Monday, March 29, 2010


Oh, gentle readers, your MatchGirl is still channeling the mid-90s Brit pop - feeling nostalgic and a little melancholy all at once. Nostalgic for the salad days of youth, perhaps. And melancholy that it was fifteen years ago and being a proper adult seemed so very far away. Back in those days, all you had to do to connect with someone was go to a bar or a concert, hang out in a coffee shop or wander through the (now defunct) Tower Records in Harvard Square. You simply had to go to class and pay attention to the people in your seminar who has interesting things to say. To get a job, you spoke to a counselor on campus. You walked into a store you liked and asked if they were hiring.

Oh my, how times have changed.

Perhaps some of what has changed is simply perception. We're not kids anymore and everything looks so very rosy and romantic in hindsight.

Or, maybe the internet has changed everything.

From Craigslist to Monster to Match, whether you are looking for a job or a date, all one seems to need to do is hop on the web and everything is at their fingertips. Don't get me wrong, gentle ones, your MatchGirl is amazed at the connections she has been able to make through this forum - through blogging and Tweeting and Facebook pages - but, I am lucky to have made a lot of those connections with people who live right here in Greenpoint. I am lucky to have met them in real life and be able to go and grab a coffee or a cocktail with them.

It is a little over a year since I was laid off and it is also a little over a year since I started online dating. I'm ashamed of neither. The economy (and my bosses stocks) tanked and my position was a casualty. I was single and not meeting anyone else who was single, so I decided to sign up for an online service and see who was out there. Both have been enriching and interesting experiences.

Unfortunately, in the desolation that is the American economy in 2010, finding a job online just doesn't seem that likely. The last place I interviewed told me they had received 450 applications - only counting the people who applied properly, answering the supplemental questions and sending their resume to the email address embedded in the body of the job listing. I felt honored just to interview. Honestly. There are so many thousands of people out there right now, searching earnestly for a job. I can't even conceive of the hundreds and hundreds of resumes that each employer receives in their email inbox. I can't imagine sifting through them all, looking for that perfect match.

Online dating is kind of the same. There are so many single people out there - of all shapes and ages and sizes - too shy to speak to someone at a bar or coffee shop. They see a pretty face on the subway and, instead of taking a deep breath and saying "hello", they rush home and write a Missed Connection - throwing it out into the ether and leaving it in the hands of whatever fate they subscribe to that their dream hunny (or an astute friend) is going to see that missive. They troll through pages and pages of online profiles, looking at pictures and sending out emails. All in the hope that not only will the object of their desire respond, but that, upon meeting, the connection will be there and that that one will be "the one".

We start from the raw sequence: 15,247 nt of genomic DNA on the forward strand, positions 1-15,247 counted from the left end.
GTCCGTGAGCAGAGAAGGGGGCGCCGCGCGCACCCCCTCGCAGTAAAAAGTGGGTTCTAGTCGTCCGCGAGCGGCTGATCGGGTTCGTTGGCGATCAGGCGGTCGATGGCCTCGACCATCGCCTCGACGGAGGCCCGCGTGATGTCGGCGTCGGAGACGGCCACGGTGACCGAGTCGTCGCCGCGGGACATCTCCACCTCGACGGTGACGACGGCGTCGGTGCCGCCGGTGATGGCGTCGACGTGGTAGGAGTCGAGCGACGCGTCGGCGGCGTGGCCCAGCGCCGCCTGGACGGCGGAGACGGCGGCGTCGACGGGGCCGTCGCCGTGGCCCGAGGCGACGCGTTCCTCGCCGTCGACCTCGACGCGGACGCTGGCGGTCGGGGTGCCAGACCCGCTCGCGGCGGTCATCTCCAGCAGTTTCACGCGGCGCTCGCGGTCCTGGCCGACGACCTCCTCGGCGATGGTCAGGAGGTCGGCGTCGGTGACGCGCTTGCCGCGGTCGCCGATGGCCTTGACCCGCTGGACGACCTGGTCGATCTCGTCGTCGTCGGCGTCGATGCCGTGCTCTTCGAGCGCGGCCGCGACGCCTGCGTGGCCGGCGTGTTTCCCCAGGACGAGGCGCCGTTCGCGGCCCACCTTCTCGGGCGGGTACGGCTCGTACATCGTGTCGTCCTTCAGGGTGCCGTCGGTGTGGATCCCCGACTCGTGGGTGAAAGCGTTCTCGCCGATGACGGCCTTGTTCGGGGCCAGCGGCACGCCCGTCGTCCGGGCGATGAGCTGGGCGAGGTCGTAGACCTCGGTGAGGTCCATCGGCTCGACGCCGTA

This morning, as I sit here, perusing the job postings on Craigslist and MediaBistro, I'm over it. I am so very tired of reading these anonymous listings of job descriptions from nameless companies I know nothing about. I want a job - I desperately want a job - but I want a job that is a good fit. For both the employer and for me. I feel as though these anonymous ads on Craigslist are just wasting time. Not only mine, but the company's as well. To sift through a thousand resumes is a pain in the ass, and, by the time that the reader gets through the piles, we all know they will be less focused than when they began the process. The anonymity of the postings also leads to tedious cover letters. If you have no idea who you are addressing, how can you really introduce yourself as being the right one for the job?

As for online dating? Over that, too. Sure, I've met some very interesting people. Some I would never go out with again, but they make a good story for a cocktail party. Some have become good friends, and I'm glad to have them in my circle. But I miss the days when you talk to someone at a party or a dinner or waiting for the bus. I miss the days of making that initial connection.

I am ready to have a job. I am ready for a commute and wearing heels every day and not being able to log onto Facebook whenever I want. I am ready for conference calls and water cooler conversation and intra-office gossip.

I am ready to stop going on first dates. I am ready for dates three and four and hand holding and movie watching and that giddy excitement of actually getting to know someone. In real life.


  1. Instead of training people how to write resumes, cover letters, and apply for jobs, schools should be teaching people how to start their own businesses.

    When companies refuse to hire, you can stick it to the man by launching your own enterprise. Isn't that what America is all about?

  2. Just start your own business. Sell something: a product, services. Travel, geographic arbitrage is the most underrated business asset in our times. Good luck.